A key Musk focus is an $8-a-month Twitter Blue service. As currently envisioned, subscribers would receive the “verified” check-mark badge, see fewer ads, be ranked higher in replies to others’ tweets, be able to share longer videos and bypass paywalls at news publishers that partner with Twitter. (The $8 monthly fee was lowered from the original $20 figure … after Musk seemed to negotiate publicly with the author Stephen King.)
Twitter is also reportedly rushing out a service that would let users charge others to see content like video, according to The Washington Post; the feature has raised internal concerns about copyright infringement and other legal issues.
Will users pay for Twitter Blue? Supporters of the move point to other social networks, like LinkedIn and Snap, that charge users for additional features. And some organizations, like the newsletter publisher Puck, said they would fork over the fees to keep their employees verified.
But others point out that verification is meant at least in part to, well, verify that the Twitter user is authentic, and paying to get a check mark defeats that purpose. Check marks will also effectively turn subscribers’ prioritized tweets into paid advertisements for Twitter Blue, which could turn off actual advertisers that want their ads to appear next to organically popular content, Slate argues.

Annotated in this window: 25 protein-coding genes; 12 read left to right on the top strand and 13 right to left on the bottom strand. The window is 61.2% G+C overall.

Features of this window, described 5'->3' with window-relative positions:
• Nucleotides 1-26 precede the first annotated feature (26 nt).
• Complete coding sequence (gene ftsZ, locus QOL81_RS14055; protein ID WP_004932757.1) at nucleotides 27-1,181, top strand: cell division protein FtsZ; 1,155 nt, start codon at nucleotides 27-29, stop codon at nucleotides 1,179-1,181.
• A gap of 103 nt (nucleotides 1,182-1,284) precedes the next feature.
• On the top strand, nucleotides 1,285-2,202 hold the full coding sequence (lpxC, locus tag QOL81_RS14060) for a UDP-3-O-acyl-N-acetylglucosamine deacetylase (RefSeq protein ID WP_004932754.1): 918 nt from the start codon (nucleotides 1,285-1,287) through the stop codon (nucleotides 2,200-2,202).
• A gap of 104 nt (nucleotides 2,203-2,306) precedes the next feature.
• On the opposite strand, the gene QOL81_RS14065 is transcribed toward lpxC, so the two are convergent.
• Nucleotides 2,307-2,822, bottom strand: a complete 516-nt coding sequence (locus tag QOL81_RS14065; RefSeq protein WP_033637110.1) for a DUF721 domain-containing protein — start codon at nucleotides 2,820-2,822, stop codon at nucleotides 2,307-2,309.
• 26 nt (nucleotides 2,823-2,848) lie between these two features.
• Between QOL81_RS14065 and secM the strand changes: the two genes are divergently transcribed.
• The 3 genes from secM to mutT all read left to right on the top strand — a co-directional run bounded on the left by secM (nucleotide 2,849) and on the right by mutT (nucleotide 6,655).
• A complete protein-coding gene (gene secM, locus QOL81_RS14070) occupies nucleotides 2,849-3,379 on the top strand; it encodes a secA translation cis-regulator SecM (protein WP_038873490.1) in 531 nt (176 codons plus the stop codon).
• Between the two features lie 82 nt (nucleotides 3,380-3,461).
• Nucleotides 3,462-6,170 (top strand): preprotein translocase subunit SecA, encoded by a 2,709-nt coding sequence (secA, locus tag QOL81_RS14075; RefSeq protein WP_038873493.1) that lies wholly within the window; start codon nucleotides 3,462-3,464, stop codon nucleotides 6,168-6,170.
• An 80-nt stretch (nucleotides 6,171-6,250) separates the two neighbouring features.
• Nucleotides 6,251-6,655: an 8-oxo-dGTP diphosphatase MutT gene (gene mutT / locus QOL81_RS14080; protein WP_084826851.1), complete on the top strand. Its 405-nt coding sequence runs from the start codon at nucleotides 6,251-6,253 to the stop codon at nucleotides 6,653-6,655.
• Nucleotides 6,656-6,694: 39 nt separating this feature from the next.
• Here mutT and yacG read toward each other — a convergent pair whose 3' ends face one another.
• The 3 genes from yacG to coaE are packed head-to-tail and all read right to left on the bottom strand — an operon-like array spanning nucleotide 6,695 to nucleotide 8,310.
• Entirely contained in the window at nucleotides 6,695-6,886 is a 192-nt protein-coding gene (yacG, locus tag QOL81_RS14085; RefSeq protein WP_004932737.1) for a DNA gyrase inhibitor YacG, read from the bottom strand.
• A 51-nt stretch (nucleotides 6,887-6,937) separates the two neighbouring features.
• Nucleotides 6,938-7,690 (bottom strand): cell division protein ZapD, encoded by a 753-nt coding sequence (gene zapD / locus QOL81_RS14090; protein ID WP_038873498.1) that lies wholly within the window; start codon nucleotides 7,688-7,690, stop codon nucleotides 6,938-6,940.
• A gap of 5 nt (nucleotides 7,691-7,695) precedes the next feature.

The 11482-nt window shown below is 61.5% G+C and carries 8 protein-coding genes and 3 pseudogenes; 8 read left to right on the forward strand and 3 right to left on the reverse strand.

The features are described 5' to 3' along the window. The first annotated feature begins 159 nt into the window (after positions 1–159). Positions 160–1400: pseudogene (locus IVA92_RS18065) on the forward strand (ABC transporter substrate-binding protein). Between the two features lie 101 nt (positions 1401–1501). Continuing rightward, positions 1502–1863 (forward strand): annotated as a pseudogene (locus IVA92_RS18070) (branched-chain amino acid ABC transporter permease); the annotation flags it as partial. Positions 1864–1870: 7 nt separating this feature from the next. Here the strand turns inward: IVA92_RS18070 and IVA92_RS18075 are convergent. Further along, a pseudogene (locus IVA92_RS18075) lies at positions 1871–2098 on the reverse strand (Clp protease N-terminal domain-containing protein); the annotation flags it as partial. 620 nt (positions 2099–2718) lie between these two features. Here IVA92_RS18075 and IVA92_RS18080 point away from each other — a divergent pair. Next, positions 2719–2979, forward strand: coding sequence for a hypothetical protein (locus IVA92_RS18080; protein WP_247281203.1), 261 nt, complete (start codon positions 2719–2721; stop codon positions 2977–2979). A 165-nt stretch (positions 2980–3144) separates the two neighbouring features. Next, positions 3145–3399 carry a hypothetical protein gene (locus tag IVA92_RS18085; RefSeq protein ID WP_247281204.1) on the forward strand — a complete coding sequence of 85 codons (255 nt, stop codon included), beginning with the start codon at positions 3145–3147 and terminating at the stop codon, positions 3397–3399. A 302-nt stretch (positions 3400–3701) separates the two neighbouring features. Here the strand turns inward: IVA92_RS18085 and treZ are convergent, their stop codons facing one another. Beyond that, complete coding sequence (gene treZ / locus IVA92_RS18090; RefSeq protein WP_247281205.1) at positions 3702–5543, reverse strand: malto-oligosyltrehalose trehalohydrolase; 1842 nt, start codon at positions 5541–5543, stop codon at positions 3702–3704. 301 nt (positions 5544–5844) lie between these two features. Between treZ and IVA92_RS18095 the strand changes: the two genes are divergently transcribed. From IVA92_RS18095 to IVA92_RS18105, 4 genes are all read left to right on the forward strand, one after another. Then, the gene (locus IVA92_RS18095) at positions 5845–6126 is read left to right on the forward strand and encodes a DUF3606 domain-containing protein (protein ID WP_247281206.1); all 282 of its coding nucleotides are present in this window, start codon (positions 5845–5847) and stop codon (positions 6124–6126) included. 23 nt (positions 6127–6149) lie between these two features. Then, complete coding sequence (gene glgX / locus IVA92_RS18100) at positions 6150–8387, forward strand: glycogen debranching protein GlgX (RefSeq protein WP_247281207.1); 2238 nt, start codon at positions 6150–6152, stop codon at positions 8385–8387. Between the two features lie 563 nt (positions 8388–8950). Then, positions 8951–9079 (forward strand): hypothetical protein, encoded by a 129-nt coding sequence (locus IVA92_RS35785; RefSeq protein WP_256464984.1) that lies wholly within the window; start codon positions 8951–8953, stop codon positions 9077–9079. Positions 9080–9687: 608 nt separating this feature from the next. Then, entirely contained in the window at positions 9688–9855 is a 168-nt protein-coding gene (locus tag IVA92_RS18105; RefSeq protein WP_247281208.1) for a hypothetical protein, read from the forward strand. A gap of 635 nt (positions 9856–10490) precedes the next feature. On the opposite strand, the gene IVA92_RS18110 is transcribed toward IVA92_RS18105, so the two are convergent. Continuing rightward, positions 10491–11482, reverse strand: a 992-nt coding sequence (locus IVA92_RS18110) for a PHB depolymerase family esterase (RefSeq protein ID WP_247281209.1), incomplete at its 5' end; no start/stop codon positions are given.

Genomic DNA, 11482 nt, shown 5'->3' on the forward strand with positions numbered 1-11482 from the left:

We’d also ask: How much money would subscriptions bring in? “It won’t be the majority of people, but there’s a small base of people that will” subscribe, the analyst Rich Greenfield told The Wall Street Journal. But given that Twitter’s own internal research from before the Musk deal closed purportedly showed a drop in activity among power users, it’s unclear how much Twitter Blue would add to a top line that hit $5 billion last year.
Speaking of advertisers … Twitter’s ad leadership is in disarray, after Leslie Berland, its chief marketing officer, and Sarah Personette, its sales chief, left the company.
And though Musk flew to New York this week to allay advertising executives’ fears over content moderation, the ad giant IPG has joined the firms advising clients to temporarily suspend campaigns on the platform over just that.